Before taking my high school feminism class, I never thought twice about issues regarding women and their rights. I never noticed the rampant presence of inequality towards women.
However, now that I’m in a high school class on feminism, whether it is in the media or in my own family, I’ve noticed a lot of attitudes that ignorantly and unintentionally oppress women, and as Sam, a woman writer of color, says in “Loving Your Body in the Age of Patriarchy,” “we help patriarchy succeed by acting as its co-conspirators.”
Most people are not aware of the limits that they place upon others when they shun women for their unconventional appearances (plump bodies, unstraightened hair, unshaved legs, etc). Feminism is putting a stop to this exploitation and allowing people, men and women, to be their true selves.
Impossible to reach ideas about beauty exist all around the world and are unfairly forced upon girls and women. More times than not, young girls succumb to these images. One reason is not knowing there are alternatives to these narrow expectations. Every girl and woman is beautiful in their own skin and unique in their own minds.
This is what feminism has taught me. Feminism helps girls and women find their root of self-knowledge. It is the understanding of and appreciation for female identity, gender, and sexuality.
But this understanding of self can only stem from receiving a solid education and access to it. “Globally, 66 million girls are out of school,” according to Girl Rising. This means 66 million girls represent voices that may never be heard and minds that may never have the chance to grow.
Feminism is speaking about this fact. Feminism is working to change it.
Earlier this month, my feminism class and I hosted an assembly in our school in honor of International Day of the Girl. I was responsible for introducing the UN speech given by Malala Yousafzai this past July. In October of 2012, Malala was shot on the left side of her face by the Taliban in Pakistan. An avid advocate for increasing access to the education of girls, Malala did not allow the bullet to silence her, rather she spoke even louder. The bullet gave birth to thousands of new voices.
Introducing a speech by someone so young yet so powerful was an honor. It was an honor because Malala was not weakened by a bullet, something that could have taken away her entire life. Even though she cannot return to her home in the Swat Valley of Pakistan, she continues to speak for girls and women all around the world. If Malala can make a difference, so can I.
To me, feminism stems from a great understanding of oneself, which the term womanism embodies in particular. The term itself was introduced by novelist Alice Walker in 1983 and is an attempt to define feminism for women as color. In a recent essay I wrote for my feminism class, I define the term as “female nirvana, trying to reach peace with myself, within myself .. With knowledge and nurturing of self, I was able to nourish [my feminist] seed. Every time I peeled back a layer of feminism, I simultaneously peeled a layer of self.”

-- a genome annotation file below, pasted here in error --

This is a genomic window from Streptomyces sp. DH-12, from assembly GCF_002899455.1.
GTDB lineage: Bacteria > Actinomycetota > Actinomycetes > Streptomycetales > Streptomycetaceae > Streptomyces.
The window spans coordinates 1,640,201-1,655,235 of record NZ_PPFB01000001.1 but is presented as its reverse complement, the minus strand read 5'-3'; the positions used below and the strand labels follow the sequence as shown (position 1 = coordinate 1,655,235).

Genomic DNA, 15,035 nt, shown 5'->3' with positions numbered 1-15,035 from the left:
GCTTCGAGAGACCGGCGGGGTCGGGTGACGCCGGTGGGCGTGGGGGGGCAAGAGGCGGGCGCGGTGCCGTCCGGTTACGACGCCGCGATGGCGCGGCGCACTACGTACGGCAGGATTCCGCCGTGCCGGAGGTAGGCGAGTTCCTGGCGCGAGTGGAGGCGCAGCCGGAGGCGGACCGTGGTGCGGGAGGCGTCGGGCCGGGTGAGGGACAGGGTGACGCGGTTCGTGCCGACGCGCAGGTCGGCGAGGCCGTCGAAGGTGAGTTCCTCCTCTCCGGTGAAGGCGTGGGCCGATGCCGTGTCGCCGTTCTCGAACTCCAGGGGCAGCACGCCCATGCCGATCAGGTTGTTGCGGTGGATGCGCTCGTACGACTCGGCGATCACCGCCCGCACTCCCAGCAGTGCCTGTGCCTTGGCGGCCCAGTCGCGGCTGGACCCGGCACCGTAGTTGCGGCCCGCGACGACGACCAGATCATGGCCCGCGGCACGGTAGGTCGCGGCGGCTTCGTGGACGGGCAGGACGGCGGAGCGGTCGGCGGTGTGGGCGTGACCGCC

Only then can one put forward their best performance. With feminism, can one learn about their true selves.
In “The Master’s Tools Will Never Dismantle the Master’s House ,” Audre Lorde acknowledges the fact that people, men and women, are fighting for change. However, she says that we cannot fight for change using patriarchal methods, the ones that our patriarchal society has engrained in our minds. Rather we need to dismantle this entire system and rebuild it. Feminism provides us with the tools to do so. Feminism provides us with the voice to speak out. It also teaches you that as people, we cannot fight our oppression individually, rather we have to fight them together.
Ultimately, coming to a feminist identity is very personal. I remember having a conversation with a male cousin and my uncle. Whenever I ever spoke about liking someone (me, boys and him, girls) I was always scolded and my male cousin was praised. I couldn’t understand it!
I remember one instance when my uncle sat between us and we were catching up about school and sports and things of that nature. Then came the boyfriend/girlfriend subject. Luckily, my cousin was interrogated first. My uncle asked my cousin if he had any female interests and my uncle said that my cousin needed at least five girls and that they needed to be as diverse as possible because he needed to explore all his options as a boy.
Then the same uncle turned to me, and yelled that I shouldn’t be worried about boys until I was 40. This angered me. Feminism has helped me understand why. Society’s narrow and constricting expectations were being forced upon me.
Lorde says, “My silences have not protected me. Your silence will not protect you.” It’s time to speak up.